The rights of ethnic minority people (EM) over their traditional forest resources 
are the most discussed issues at lobby workshop to make sure the livelihood of people living in and close to forests, and sustainable development of forests are secured. The workshop is co-organized by Ethnic Minority Council of the National Assembly Office and NGOs (CENDI/CODE/CIRUM) on 26th
April 2017 in Hanoi for recommendations to forestry law revision 2004. Participants are LandNet/key farmers, NGOs, Researchers, local experts, National Assembly Members Representatives from different provinces; officials from National Assembly Office and drafting members for forestry law revision, and policy makers of Vietnam Administrative Forestry, MARD and different media (VTV1, People’s New News, National Assembly News, Youth News, People Representatives News, Communist Party New online). The workshop is followed up our progressed lobby results in the fifth draft that has included the most important right - village communities are recognized as forest owners that were absent before.
(The workshop overall view)
Participants suggested clarifying concept of ‘religious forest land’, that is forestland areas for ethnic minority peoples to practice their ritual ceremonies in relation to their cultural practices, livelihood, and protection of forests. This clarification is expected to improve a shortcoming of Article 160 of the Land Law 2013, which limits the concept of religious land according to the perspective of Kinh lowland people. Notable recommendations consist of a supplement of religious forestland of ethnic communities into special-use forests category; and an addendum of community watershed forests into the category of protection forests. For the mentioned additional sub-categories, participants suggested regulating land allocation in combination with forest allocation to village communities.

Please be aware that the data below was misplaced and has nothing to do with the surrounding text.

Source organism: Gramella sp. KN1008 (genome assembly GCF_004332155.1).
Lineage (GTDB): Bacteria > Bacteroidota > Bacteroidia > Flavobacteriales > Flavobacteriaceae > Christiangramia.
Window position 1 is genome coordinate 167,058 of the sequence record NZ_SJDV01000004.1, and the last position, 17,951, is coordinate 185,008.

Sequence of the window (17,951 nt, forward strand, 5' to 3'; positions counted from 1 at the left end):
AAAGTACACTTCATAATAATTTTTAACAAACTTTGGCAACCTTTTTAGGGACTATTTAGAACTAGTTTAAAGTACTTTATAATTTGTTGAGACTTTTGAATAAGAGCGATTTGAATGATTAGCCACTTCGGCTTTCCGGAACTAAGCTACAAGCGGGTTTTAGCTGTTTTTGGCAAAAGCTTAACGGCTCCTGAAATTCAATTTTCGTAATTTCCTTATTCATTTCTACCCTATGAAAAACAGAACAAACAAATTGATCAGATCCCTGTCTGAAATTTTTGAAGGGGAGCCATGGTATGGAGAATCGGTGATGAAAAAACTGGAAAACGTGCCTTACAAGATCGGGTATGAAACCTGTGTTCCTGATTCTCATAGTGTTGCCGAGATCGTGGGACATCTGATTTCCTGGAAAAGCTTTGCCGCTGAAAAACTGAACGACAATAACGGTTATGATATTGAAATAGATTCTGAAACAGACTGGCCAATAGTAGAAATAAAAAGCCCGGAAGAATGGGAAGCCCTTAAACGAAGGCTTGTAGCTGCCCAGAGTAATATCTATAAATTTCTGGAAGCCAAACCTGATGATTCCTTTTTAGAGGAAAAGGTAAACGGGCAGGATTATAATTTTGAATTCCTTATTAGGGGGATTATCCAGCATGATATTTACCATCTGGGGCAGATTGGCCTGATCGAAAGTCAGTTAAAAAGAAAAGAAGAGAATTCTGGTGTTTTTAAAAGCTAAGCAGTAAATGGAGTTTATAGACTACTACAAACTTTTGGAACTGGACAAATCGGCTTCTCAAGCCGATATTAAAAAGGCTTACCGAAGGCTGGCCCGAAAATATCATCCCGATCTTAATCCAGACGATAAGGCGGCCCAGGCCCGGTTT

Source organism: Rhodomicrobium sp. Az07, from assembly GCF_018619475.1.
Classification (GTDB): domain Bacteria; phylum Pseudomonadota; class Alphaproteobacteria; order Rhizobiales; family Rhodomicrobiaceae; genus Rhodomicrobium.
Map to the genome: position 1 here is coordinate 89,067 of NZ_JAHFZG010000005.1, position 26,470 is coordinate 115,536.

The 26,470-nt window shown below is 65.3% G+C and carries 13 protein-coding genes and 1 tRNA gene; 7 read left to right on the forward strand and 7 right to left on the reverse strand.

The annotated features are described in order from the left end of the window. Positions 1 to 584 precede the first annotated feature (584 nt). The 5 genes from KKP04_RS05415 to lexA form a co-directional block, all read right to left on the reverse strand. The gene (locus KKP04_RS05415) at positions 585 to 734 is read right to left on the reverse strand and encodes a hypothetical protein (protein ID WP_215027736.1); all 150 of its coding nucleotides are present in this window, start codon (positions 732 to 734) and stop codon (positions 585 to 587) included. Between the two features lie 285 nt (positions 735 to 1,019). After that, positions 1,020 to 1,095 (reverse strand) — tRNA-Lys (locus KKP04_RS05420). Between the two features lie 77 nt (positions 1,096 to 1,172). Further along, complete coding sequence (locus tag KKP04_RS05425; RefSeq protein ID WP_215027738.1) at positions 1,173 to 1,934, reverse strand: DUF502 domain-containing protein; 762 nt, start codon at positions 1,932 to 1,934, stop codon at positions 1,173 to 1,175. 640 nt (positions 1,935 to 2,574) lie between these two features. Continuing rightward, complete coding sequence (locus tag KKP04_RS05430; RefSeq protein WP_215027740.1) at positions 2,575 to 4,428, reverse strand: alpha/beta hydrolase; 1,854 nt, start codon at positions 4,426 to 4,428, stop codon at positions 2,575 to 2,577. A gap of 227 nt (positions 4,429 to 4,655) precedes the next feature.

Mr. Lù Văn Que, member of the Presidium of the Central Committee of the Vietnamese Fatherland Front illuminated the concept of “traditional forests” that, “Local people name in their daily life their village-owned forests. There are three types of forests existing in almost ethnic minority groups from different regions: religious forests, watershed forests, and collective forest (communal use forest) for collecting timber and non-timber products. According to our research and review, village-owned forests are very well functioned and protected”.
(Mr. Lù Văn Que delivering speeches)
From reality in Hương Sơn district of Hà Tĩnh province, Mr. Nguyễn Khắc Thứ, a former District People Committee Leader (LandNet) criticized conversion from protection forests into production forests for development investments (hydropower, industrial plantations, mining…) that is causing forest destroyed and forestland is being managed by companies. He contemplated the change of forest functions in border areas: “If forests near the borderline is classified as production forest, power people (individual and companies) can have forests allocated, and they will have right to transfer and rent out. If so, how can you assure national security for those sensitive regions”. Following this discourse, Mr. Thứ and other participants suggested forests near border areas should be classified as a type of protection forest, and priority should be given to adjacent communities to own this type of forests.